The Kepler mission launches March 5, a date to circle on your calendar. Kepler may become the first instrument to detect an Earth-size planet in the habitable zone of another star, using the transit method to examine 100,000 stars in its 3.5 year mission. The 0.95-meter diameter telescope is now at Ball Aerospace & Technologies (Boulder, CO), having passed the necessary environmental tests that demonstrate its space-worthiness. And word has just come that it has also passed the necessary ‘pre-ship review’ for transit to Florida in January.


Image: An artist’s rendering of what our galaxy might look like as viewed from outside. Our sun is about 25,000 light years from galactic center. The cone illustrates the neighborhood of our galaxy that the Kepler Mission will search to find habitable planets. Credit: Jon Lomberg.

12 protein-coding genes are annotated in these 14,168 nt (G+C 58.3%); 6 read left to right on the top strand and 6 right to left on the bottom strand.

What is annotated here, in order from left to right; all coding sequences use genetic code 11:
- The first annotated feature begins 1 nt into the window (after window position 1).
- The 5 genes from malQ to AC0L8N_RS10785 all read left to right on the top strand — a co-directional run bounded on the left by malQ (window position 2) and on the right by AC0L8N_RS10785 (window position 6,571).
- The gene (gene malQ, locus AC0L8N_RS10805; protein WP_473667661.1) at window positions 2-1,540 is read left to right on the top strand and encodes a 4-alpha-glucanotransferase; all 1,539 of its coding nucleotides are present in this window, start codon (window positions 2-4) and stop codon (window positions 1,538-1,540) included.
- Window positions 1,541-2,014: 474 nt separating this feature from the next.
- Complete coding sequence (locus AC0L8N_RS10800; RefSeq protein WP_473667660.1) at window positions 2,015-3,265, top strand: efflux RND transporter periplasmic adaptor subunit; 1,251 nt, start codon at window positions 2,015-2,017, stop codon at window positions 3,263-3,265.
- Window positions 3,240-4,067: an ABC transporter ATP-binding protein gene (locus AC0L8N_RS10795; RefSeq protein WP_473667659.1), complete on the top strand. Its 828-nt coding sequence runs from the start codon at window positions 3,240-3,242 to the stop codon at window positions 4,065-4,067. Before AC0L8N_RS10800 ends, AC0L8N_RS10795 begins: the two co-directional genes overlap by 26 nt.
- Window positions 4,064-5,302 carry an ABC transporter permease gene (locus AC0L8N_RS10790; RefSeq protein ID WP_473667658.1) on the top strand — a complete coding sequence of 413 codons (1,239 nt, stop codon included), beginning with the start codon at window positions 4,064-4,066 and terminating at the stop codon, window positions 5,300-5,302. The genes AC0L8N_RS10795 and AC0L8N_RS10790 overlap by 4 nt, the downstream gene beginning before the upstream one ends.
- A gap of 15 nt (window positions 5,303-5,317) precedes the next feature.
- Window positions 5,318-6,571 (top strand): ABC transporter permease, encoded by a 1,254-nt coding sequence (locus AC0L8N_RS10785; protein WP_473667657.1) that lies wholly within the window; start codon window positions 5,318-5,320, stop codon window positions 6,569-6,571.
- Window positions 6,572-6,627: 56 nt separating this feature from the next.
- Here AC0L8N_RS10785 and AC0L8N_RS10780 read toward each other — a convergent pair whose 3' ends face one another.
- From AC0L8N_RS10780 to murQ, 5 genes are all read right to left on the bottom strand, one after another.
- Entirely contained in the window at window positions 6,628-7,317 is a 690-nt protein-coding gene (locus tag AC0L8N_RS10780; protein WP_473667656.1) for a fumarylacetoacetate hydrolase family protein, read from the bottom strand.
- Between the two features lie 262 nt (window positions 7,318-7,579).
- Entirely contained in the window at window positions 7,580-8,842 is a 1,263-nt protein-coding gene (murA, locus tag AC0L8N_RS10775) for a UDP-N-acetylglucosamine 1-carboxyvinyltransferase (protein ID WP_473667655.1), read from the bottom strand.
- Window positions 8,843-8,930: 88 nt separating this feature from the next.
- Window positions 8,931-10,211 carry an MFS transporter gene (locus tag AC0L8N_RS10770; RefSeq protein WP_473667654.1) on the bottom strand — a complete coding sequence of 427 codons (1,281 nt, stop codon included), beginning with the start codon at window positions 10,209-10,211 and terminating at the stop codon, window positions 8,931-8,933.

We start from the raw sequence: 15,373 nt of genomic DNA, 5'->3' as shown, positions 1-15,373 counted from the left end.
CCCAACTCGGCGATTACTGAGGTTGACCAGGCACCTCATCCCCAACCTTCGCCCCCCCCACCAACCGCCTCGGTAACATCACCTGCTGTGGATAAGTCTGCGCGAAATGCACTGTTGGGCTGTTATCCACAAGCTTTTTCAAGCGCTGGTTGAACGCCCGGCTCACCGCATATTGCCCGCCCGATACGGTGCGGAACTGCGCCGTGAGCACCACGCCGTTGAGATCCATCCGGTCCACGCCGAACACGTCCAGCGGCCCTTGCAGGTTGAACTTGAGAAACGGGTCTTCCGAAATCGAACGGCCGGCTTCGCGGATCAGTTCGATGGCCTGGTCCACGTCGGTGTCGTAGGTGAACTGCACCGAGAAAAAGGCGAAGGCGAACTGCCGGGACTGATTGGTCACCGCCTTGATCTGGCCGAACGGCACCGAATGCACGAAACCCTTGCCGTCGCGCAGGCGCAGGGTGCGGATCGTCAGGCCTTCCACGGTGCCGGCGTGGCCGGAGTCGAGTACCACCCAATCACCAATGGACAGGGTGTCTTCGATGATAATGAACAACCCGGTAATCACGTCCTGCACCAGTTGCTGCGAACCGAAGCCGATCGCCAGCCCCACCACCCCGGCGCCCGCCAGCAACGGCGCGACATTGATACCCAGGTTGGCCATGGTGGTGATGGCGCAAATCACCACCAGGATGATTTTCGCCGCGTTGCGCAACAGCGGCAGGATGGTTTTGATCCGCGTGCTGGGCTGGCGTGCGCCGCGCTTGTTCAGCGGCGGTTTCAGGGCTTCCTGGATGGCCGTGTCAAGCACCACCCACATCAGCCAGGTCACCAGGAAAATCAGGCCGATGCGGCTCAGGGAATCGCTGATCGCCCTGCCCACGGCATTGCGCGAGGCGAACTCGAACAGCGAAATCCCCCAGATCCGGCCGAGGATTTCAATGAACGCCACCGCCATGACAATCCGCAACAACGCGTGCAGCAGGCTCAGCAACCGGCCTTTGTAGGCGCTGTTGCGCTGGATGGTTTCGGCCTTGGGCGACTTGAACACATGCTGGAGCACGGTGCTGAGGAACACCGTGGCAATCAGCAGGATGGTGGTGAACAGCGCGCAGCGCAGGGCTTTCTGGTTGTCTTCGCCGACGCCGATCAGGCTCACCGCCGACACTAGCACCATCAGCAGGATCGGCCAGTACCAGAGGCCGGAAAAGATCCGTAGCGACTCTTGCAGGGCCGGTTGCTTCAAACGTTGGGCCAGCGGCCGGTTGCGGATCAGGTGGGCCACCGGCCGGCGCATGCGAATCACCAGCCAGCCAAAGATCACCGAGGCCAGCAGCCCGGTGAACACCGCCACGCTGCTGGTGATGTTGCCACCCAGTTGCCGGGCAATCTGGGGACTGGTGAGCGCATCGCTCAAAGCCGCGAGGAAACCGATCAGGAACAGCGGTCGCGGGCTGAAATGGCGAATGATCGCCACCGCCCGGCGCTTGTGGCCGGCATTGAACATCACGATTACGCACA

The image above, the work of the fine space artist Jon Lomberg, gives an idea of where Kepler will be looking. As always, Lomberg (creator of the gorgeous Galaxy Garden in Hawaii) manages to put things in perspective. The 100,000 stars Kepler will examine seem a vast number, but note the size of the cone covered by these observations when played out against the galactic disk. Note, too, the relatively spare star fields out in our part of the galaxy, with the tightly packed core and its teeming stellar billions not in Kepler’s view.

I wish I could catch a glimpse of the container housing Kepler somewhere along its route to Florida. When I was researching my Centauri Dreams book, I was out at the Jet Propulsion Laboratory just before Spirit and Opportunity were shipped off for launch. I’ll never forget looking at the rovers and thinking that the next time I saw them, it would be through cameras mounted on each, capturing their shadows and tire tracks in the Martian terrain. Riding a Delta II rocket into space in a mere seventy-five days, Kepler promises just as stirring an outcome, one that should give us insight into how common terrestrial worlds really are.